Greenwich YMCA JogBlog…Where Runners and Walkers Meet

by Dipti Joshi

This week’s expert guest and one of the Y’s top trainers, Lamont Rollins, smilingly shares his three tips for happier walks and runs:

1. “Clients have easier runs and walks if they foam roll both major and minor muscle groups like the calves, quads, hamstrings, adductors, glutes, and even shoulders for as little as 30 seconds to a minute each, beforehand.”

Yes, the data shows foam rolling the muscles increases flexibility for a short time. Foam rolling is a form of self-myofascial release, or self-massage that can be used before and after activity. So, instead of running or walking with heavy legs for the first mile or two, get an easier start by foam rolling to get rid of tightness before activity. Foam rolling improves range of motion for a short duration, so you become more efficient at the beginning of your run. Foam rolling after a run or walk can reduce soreness and pain. It’s not advisable to foam roll if you have certain conditions. Talk to your trainer, therapist, or doctor.
2. “Cross-train.”
Yes, the data suggests one of the most effective ways to cross-train is to lift weights and gain strength, especially in the lower body, because it is a solid way to improve your performance and running endurance. Let’s face it. Most runners and walkers want to be faster. The benefits of cross training in other ways, like swimming, or cycling, includes maintaining overall cardiovascular fitness, possibly reducing repetitive use injury by forcing days off from running, and keeping you happier by not doing the same thing every day. The only way to get better at something is to keep doing it, but mix it up by sprinting one day and going for long, slow runs on other days. (Reference-Tanaka)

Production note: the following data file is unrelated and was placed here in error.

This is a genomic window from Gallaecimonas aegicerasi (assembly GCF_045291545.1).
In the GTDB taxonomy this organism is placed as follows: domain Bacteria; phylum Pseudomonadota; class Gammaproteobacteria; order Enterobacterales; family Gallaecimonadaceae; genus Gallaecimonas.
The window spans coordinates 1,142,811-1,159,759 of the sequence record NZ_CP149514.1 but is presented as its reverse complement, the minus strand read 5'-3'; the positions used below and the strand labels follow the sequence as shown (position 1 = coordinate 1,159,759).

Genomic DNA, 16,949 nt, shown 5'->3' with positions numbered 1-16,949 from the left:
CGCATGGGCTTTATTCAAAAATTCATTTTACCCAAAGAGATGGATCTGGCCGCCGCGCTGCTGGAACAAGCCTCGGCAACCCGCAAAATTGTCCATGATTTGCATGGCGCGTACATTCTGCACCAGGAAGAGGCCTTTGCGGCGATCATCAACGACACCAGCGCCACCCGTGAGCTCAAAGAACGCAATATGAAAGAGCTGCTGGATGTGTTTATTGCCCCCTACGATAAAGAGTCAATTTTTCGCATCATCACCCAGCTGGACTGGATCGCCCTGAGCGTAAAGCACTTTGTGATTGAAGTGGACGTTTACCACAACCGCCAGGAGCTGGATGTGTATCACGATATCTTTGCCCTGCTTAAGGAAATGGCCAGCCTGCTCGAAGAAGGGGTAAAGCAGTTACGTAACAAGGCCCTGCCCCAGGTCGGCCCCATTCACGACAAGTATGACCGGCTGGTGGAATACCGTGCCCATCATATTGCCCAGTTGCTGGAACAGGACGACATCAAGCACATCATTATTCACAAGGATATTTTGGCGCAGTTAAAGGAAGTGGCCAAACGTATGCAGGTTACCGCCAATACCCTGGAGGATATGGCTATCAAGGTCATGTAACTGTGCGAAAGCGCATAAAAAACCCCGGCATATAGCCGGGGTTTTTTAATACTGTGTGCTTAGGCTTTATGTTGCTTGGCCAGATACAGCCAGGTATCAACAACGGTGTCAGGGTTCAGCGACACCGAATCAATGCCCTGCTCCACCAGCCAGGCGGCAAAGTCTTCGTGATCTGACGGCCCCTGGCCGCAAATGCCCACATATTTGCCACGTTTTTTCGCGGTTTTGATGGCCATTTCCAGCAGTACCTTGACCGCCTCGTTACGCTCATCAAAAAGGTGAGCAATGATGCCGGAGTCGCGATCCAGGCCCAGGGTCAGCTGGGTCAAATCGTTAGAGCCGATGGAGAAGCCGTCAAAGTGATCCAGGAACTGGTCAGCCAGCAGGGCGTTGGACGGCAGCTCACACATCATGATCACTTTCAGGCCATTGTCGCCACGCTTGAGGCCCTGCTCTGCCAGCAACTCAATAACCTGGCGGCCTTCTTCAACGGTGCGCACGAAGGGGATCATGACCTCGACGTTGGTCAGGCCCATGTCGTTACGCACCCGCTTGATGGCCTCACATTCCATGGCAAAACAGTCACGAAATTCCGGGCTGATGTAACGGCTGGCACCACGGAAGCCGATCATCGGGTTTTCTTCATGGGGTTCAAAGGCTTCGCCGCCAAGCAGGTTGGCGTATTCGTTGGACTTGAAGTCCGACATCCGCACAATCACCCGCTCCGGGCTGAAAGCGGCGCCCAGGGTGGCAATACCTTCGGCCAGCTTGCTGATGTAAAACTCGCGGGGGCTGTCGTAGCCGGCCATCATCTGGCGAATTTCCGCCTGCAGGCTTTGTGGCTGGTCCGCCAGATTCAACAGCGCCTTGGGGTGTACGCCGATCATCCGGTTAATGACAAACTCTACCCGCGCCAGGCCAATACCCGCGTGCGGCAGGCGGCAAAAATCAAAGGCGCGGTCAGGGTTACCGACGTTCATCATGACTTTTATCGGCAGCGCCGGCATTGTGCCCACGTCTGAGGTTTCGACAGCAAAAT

3. “Music is not just fun, but a great way to motivate you.”
Indeed. It reduces boredom, and may even help with recovery by distracting you from feeling pain. The rhythm of the music you listen to can influence and synchronize your own walking and running rhythm. Studies show most people gravitate to 120 beats per minute, but listening to higher cadences can increase motivation, especially while trying to run faster, or while engaging in higher intensity workouts. You can use cool pacing apps like paceDJ (, or RockmyRun ( to help you pick songs with faster beats from your own playlist, or just to measure your own rhythm, and play music to match.

If you’d like more information on our Running & Walking Clubs, please contact Greg Loomis at